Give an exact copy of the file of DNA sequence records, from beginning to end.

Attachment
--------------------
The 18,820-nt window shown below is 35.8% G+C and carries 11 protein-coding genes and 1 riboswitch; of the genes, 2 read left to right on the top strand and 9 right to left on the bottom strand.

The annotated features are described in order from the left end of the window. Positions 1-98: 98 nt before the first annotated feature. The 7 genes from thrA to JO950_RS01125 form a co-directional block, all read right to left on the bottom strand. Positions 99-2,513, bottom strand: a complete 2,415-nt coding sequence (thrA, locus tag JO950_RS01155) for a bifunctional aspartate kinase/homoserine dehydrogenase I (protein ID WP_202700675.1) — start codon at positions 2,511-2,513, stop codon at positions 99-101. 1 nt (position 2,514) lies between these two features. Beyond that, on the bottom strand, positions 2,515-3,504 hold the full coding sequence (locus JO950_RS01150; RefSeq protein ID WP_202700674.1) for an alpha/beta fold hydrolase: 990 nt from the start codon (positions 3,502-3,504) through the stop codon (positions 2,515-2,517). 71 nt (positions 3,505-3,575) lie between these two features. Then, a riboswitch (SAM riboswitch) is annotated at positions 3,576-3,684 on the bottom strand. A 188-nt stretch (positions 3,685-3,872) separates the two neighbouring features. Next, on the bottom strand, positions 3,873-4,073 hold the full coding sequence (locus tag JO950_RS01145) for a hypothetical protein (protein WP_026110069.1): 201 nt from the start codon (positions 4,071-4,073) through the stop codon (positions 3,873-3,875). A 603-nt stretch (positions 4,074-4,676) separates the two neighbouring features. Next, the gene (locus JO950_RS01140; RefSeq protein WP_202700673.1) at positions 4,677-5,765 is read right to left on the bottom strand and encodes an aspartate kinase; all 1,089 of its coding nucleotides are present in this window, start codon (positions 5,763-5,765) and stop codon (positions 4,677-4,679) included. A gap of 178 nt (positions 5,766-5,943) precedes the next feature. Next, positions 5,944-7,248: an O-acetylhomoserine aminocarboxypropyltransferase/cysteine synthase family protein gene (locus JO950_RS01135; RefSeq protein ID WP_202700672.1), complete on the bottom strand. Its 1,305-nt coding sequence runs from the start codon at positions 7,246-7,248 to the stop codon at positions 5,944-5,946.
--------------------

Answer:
The 18,820-nt window shown below is 35.8% G+C and carries 11 protein-coding genes and 1 riboswitch; of the genes, 2 read left to right on the top strand and 9 right to left on the bottom strand.

The annotated features are described in order from the left end of the window. Positions 1-98: 98 nt before the first annotated feature. The 7 genes from thrA to JO950_RS01125 form a co-directional block, all read right to left on the bottom strand. Positions 99-2,513, bottom strand: a complete 2,415-nt coding sequence (thrA, locus tag JO950_RS01155) for a bifunctional aspartate kinase/homoserine dehydrogenase I (protein ID WP_202700675.1) — start codon at positions 2,511-2,513, stop codon at positions 99-101. 1 nt (position 2,514) lies between these two features. Beyond that, on the bottom strand, positions 2,515-3,504 hold the full coding sequence (locus JO950_RS01150; RefSeq protein ID WP_202700674.1) for an alpha/beta fold hydrolase: 990 nt from the start codon (positions 3,502-3,504) through the stop codon (positions 2,515-2,517). 71 nt (positions 3,505-3,575) lie between these two features. Then, a riboswitch (SAM riboswitch) is annotated at positions 3,576-3,684 on the bottom strand. A 188-nt stretch (positions 3,685-3,872) separates the two neighbouring features. Next, on the bottom strand, positions 3,873-4,073 hold the full coding sequence (locus tag JO950_RS01145) for a hypothetical protein (protein WP_026110069.1): 201 nt from the start codon (positions 4,071-4,073) through the stop codon (positions 3,873-3,875). A 603-nt stretch (positions 4,074-4,676) separates the two neighbouring features. Next, the gene (locus JO950_RS01140; RefSeq protein WP_202700673.1) at positions 4,677-5,765 is read right to left on the bottom strand and encodes an aspartate kinase; all 1,089 of its coding nucleotides are present in this window, start codon (positions 5,763-5,765) and stop codon (positions 4,677-4,679) included. A gap of 178 nt (positions 5,766-5,943) precedes the next feature. Next, positions 5,944-7,248: an O-acetylhomoserine aminocarboxypropyltransferase/cysteine synthase family protein gene (locus JO950_RS01135; RefSeq protein ID WP_202700672.1), complete on the bottom strand. Its 1,305-nt coding sequence runs from the start codon at positions 7,246-7,248 to the stop codon at positions 5,944-5,946.